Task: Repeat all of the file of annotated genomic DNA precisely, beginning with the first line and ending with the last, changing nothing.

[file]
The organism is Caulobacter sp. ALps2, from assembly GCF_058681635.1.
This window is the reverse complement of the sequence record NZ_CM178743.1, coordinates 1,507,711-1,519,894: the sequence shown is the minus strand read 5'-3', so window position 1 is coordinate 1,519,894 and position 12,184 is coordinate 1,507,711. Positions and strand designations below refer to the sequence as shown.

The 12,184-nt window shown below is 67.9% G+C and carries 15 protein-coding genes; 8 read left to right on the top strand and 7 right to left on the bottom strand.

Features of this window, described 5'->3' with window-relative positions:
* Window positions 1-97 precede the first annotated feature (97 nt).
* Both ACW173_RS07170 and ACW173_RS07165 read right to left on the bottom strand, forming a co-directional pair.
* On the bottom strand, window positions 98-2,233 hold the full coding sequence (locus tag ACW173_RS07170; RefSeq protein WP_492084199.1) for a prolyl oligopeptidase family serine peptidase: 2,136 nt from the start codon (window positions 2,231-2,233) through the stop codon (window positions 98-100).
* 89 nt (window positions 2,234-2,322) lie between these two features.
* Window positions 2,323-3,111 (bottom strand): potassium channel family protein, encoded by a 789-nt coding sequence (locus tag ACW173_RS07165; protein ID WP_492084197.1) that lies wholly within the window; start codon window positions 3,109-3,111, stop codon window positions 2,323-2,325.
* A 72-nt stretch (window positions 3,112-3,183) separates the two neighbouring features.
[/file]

The organism is Caulobacter sp. ALps2, from assembly GCF_058681635.1.
This window is the reverse complement of the sequence record NZ_CM178743.1, coordinates 1,507,711-1,519,894: the sequence shown is the minus strand read 5'-3', so window position 1 is coordinate 1,519,894 and position 12,184 is coordinate 1,507,711. Positions and strand designations below refer to the sequence as shown.

The 12,184-nt window shown below is 67.9% G+C and carries 15 protein-coding genes; 8 read left to right on the top strand and 7 right to left on the bottom strand.

Features of this window, described 5'->3' with window-relative positions:
* Window positions 1-97 precede the first annotated feature (97 nt).
* Both ACW173_RS07170 and ACW173_RS07165 read right to left on the bottom strand, forming a co-directional pair.
* On the bottom strand, window positions 98-2,233 hold the full coding sequence (locus tag ACW173_RS07170; RefSeq protein WP_492084199.1) for a prolyl oligopeptidase family serine peptidase: 2,136 nt from the start codon (window positions 2,231-2,233) through the stop codon (window positions 98-100).
* 89 nt (window positions 2,234-2,322) lie between these two features.
* Window positions 2,323-3,111 (bottom strand): potassium channel family protein, encoded by a 789-nt coding sequence (locus tag ACW173_RS07165; protein ID WP_492084197.1) that lies wholly within the window; start codon window positions 3,109-3,111, stop codon window positions 2,323-2,325.
* A 72-nt stretch (window positions 3,112-3,183) separates the two neighbouring features.